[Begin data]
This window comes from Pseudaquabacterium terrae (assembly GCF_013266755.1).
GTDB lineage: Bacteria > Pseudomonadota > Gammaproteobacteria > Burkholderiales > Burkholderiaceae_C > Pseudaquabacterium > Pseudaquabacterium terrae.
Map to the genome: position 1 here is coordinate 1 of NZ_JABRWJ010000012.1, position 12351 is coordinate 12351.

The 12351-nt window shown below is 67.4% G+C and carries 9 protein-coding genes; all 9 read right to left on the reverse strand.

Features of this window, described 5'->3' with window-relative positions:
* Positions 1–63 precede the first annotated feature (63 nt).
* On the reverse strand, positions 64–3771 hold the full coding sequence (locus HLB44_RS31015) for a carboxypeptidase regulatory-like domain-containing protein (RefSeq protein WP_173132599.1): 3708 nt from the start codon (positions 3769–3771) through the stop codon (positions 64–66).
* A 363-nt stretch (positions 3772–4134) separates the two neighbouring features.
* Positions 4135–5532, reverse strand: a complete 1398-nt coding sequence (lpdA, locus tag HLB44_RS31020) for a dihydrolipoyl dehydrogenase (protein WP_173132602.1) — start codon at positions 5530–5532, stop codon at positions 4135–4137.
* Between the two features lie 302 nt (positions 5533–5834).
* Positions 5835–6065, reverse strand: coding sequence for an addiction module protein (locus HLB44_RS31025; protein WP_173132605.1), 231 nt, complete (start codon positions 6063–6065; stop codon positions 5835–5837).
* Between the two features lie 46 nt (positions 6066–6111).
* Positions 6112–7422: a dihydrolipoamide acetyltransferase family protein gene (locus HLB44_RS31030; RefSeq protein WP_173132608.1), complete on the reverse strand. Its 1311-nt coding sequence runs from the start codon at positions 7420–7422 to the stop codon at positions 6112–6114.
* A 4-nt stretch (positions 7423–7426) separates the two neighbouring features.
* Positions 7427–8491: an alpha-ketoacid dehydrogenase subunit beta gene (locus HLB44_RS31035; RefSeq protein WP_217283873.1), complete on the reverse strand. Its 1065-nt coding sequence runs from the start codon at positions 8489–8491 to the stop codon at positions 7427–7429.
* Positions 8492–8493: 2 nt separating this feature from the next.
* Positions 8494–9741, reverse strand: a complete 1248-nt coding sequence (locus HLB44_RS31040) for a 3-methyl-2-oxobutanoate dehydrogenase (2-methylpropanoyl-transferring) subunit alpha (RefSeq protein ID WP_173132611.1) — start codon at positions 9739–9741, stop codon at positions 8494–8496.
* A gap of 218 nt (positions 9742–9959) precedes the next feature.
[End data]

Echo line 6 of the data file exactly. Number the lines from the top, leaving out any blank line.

* Positions 1–63 precede the first annotated feature (63 nt).